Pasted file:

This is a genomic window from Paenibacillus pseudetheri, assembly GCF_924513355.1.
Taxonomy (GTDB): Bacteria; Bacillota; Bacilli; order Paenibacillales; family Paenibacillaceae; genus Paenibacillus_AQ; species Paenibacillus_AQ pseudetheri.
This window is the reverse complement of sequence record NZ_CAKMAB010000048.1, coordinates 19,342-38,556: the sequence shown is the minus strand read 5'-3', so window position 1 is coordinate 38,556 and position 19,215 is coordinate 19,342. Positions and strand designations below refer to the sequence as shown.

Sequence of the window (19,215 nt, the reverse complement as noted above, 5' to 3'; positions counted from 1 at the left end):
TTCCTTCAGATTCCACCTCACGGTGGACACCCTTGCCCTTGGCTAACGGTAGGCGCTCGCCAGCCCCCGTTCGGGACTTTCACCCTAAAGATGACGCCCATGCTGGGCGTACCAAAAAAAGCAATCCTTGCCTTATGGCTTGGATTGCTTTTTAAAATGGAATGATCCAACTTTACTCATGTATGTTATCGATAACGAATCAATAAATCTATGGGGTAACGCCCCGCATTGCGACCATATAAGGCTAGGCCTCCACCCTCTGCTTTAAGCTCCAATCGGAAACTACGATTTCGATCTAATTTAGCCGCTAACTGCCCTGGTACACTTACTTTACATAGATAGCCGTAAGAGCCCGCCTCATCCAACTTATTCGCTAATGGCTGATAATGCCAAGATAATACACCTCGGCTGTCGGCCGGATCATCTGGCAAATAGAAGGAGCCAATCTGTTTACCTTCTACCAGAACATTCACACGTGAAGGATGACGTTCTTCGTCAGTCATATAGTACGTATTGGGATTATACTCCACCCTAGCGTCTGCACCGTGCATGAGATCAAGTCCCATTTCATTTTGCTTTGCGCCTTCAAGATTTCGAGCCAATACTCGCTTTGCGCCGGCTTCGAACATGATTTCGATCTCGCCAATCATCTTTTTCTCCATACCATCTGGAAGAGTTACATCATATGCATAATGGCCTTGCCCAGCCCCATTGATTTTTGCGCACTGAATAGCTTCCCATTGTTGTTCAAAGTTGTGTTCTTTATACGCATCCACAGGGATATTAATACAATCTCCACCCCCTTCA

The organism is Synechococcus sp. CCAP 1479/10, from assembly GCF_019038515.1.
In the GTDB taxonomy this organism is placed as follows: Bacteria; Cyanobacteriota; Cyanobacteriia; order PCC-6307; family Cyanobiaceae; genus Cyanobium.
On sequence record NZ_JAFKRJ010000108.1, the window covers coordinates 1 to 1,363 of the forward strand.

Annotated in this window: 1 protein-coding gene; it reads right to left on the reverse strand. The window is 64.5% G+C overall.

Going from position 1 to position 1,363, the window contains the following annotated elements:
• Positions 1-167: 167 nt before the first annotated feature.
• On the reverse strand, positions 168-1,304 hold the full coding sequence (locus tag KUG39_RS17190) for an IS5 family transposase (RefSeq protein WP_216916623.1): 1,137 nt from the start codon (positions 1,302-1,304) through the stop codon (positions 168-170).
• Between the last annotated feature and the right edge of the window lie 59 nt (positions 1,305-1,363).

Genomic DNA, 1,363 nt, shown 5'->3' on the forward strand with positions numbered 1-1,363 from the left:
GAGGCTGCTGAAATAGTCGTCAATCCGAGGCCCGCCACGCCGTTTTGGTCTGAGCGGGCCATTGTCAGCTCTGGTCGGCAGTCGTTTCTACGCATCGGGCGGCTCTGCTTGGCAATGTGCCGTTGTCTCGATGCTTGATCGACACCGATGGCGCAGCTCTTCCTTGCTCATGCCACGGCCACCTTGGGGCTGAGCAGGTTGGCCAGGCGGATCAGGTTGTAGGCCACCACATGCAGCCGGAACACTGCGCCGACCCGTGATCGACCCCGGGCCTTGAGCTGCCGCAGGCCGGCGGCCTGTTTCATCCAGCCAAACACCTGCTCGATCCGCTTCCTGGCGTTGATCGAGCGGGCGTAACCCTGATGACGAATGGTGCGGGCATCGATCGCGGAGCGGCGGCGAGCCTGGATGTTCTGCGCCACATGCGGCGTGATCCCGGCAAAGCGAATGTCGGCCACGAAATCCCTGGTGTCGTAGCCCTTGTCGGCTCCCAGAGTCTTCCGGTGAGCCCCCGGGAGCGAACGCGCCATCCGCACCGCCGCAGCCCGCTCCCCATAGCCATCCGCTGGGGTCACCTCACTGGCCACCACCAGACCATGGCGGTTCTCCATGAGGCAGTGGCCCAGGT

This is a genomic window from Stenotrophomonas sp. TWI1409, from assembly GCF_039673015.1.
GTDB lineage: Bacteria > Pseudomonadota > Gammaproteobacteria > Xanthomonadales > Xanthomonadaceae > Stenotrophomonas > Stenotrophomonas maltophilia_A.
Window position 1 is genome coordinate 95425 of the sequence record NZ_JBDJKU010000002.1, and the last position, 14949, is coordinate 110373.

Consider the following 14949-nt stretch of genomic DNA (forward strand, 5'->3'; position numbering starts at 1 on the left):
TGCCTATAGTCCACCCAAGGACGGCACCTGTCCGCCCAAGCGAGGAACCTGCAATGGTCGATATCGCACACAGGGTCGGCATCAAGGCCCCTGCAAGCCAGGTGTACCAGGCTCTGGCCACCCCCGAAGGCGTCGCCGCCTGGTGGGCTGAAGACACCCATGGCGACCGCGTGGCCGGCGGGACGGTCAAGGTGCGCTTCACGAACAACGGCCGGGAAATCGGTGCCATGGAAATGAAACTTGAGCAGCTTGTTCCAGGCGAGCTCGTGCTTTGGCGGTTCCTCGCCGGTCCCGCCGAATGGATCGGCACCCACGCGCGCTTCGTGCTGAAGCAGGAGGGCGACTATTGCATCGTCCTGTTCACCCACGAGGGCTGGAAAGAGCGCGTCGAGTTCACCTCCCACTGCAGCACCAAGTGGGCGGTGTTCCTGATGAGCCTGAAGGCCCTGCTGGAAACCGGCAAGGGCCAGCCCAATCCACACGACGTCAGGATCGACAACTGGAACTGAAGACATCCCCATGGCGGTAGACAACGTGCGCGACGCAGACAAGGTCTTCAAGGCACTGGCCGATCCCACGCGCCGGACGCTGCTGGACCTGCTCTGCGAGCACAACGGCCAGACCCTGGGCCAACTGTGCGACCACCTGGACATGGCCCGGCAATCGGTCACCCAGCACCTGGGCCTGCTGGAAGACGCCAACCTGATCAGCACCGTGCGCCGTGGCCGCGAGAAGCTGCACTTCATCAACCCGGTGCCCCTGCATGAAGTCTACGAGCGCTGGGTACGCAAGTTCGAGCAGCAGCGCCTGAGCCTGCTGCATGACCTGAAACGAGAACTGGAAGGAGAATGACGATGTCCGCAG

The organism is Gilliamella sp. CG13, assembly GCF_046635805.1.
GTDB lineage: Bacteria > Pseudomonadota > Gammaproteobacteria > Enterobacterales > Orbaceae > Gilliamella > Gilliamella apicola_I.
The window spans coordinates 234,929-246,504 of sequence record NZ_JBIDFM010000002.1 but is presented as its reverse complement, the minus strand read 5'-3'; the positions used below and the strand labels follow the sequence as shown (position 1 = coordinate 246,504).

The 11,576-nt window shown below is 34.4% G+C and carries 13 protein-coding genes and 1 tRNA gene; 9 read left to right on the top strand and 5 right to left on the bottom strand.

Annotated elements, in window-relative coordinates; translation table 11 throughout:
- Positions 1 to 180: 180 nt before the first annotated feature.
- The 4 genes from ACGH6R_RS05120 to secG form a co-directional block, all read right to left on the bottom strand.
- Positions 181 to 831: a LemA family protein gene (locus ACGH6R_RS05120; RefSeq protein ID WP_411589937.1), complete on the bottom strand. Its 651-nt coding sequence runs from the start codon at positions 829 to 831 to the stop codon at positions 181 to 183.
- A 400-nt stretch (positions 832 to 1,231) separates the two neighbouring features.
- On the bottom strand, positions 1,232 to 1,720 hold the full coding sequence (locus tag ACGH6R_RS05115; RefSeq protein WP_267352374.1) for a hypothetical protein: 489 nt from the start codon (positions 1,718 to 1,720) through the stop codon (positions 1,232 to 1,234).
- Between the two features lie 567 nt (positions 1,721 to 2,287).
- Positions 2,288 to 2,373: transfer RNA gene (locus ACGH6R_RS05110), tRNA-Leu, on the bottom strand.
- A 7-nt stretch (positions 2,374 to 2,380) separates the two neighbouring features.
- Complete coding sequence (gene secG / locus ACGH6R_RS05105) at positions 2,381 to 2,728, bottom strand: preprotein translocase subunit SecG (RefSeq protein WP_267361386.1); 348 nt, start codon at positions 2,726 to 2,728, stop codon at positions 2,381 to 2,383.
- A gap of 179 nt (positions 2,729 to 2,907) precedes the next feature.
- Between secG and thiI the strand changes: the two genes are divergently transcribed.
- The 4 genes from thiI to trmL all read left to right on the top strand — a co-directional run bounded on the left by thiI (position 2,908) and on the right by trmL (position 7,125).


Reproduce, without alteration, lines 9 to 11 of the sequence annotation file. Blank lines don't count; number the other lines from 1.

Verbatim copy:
Annotated in this window: 1 protein-coding gene; it reads right to left on the reverse strand. The window is 64.5% G+C overall.

Going from position 1 to position 1,363, the window contains the following annotated elements:
• Positions 1-167: 167 nt before the first annotated feature.